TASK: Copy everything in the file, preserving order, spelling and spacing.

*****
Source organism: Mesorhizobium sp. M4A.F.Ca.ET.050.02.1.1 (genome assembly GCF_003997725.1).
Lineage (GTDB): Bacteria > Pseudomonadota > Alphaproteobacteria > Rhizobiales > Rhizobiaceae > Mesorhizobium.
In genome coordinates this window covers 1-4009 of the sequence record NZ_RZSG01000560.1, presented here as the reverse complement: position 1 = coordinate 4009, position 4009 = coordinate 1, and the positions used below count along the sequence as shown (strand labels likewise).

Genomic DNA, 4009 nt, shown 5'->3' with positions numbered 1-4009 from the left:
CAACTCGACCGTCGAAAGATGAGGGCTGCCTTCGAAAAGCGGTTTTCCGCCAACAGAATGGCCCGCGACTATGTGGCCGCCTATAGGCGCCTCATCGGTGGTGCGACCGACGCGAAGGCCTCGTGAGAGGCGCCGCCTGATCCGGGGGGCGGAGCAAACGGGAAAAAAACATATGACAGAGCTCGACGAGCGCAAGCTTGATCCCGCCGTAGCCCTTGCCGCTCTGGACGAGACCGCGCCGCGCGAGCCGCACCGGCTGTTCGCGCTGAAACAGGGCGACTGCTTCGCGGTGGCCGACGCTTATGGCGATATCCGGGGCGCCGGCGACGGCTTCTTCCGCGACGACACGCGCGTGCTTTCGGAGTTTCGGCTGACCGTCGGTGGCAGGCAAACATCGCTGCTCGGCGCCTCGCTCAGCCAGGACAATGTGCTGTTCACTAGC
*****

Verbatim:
Source organism: Mesorhizobium sp. M4A.F.Ca.ET.050.02.1.1 (genome assembly GCF_003997725.1).
Lineage (GTDB): Bacteria > Pseudomonadota > Alphaproteobacteria > Rhizobiales > Rhizobiaceae > Mesorhizobium.
In genome coordinates this window covers 1-4009 of the sequence record NZ_RZSG01000560.1, presented here as the reverse complement: position 1 = coordinate 4009, position 4009 = coordinate 1, and the positions used below count along the sequence as shown (strand labels likewise).

Genomic DNA, 4009 nt, shown 5'->3' with positions numbered 1-4009 from the left:
CAACTCGACCGTCGAAAGATGAGGGCTGCCTTCGAAAAGCGGTTTTCCGCCAACAGAATGGCCCGCGACTATGTGGCCGCCTATAGGCGCCTCATCGGTGGTGCGACCGACGCGAAGGCCTCGTGAGAGGCGCCGCCTGATCCGGGGGGCGGAGCAAACGGGAAAAAAACATATGACAGAGCTCGACGAGCGCAAGCTTGATCCCGCCGTAGCCCTTGCCGCTCTGGACGAGACCGCGCCGCGCGAGCCGCACCGGCTGTTCGCGCTGAAACAGGGCGACTGCTTCGCGGTGGCCGACGCTTATGGCGATATCCGGGGCGCCGGCGACGGCTTCTTCCGCGACGACACGCGCGTGCTTTCGGAGTTTCGGCTGACCGTCGGTGGCAGGCAAACATCGCTGCTCGGCGCCTCGCTCAGCCAGGACAATGTGCTGTTCACTAGC